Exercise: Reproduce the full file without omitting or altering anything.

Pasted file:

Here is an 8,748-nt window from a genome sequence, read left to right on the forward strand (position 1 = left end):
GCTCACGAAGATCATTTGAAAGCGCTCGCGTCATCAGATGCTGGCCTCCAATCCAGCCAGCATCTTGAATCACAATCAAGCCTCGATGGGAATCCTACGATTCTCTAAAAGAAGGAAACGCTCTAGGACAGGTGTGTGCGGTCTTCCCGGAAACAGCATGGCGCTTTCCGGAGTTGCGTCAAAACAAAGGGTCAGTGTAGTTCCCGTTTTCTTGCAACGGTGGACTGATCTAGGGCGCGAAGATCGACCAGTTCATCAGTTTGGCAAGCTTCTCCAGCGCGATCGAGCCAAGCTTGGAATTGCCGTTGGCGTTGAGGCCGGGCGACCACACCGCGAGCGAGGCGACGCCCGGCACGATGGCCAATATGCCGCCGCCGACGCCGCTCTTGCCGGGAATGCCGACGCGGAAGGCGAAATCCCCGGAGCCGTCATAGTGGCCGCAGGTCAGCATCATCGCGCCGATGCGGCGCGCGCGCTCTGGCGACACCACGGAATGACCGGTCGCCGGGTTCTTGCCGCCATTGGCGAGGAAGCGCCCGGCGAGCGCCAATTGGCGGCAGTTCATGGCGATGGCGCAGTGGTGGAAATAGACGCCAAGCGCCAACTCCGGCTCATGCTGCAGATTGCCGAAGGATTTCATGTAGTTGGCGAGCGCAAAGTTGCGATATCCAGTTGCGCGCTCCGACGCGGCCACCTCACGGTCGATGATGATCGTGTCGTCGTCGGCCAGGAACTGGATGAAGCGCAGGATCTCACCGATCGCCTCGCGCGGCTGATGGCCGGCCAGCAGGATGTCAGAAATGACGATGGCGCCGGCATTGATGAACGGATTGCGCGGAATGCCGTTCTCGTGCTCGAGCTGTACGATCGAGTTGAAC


Here is an 8,748-nt window from a genome sequence, read left to right on the forward strand (position 1 = left end):
GCTCACGAAGATCATTTGAAAGCGCTCGCGTCATCAGATGCTGGCCTCCAATCCAGCCAGCATCTTGAATCACAATCAAGCCTCGATGGGAATCCTACGATTCTCTAAAAGAAGGAAACGCTCTAGGACAGGTGTGTGCGGTCTTCCCGGAAACAGCATGGCGCTTTCCGGAGTTGCGTCAAAACAAAGGGTCAGTGTAGTTCCCGTTTTCTTGCAACGGTGGACTGATCTAGGGCGCGAAGATCGACCAGTTCATCAGTTTGGCAAGCTTCTCCAGCGCGATCGAGCCAAGCTTGGAATTGCCGTTGGCGTTGAGGCCGGGCGACCACACCGCGAGCGAGGCGACGCCCGGCACGATGGCCAATATGCCGCCGCCGACGCCGCTCTTGCCGGGAATGCCGACGCGGAAGGCGAAATCCCCGGAGCCGTCATAGTGGCCGCAGGTCAGCATCATCGCGCCGATGCGGCGCGCGCGCTCTGGCGACACCACGGAATGACCGGTCGCCGGGTTCTTGCCGCCATTGGCGAGGAAGCGCCCGGCGAGCGCCAATTGGCGGCAGTTCATGGCGATGGCGCAGTGGTGGAAATAGACGCCAAGCGCCAACTCCGGCTCATGCTGCAGATTGCCGAAGGATTTCATGTAGTTGGCGAGCGCAAAGTTGCGATATCCAGTTGCGCGCTCCGACGCGGCCACCTCACGGTCGATGATGATCGTGTCGTCGTCGGCCAGGAACTGGATGAAGCGCAGGATCTCACCGATCGCCTCGCGCGGCTGATGGCCGGCCAGCAGGATGTCAGAAATGACGATGGCGCCGGCATTGATGAACGGATTGCGCGGAATGCCGTTCTCGTGCTCGAGCTGTACGATCGAGTTGAAC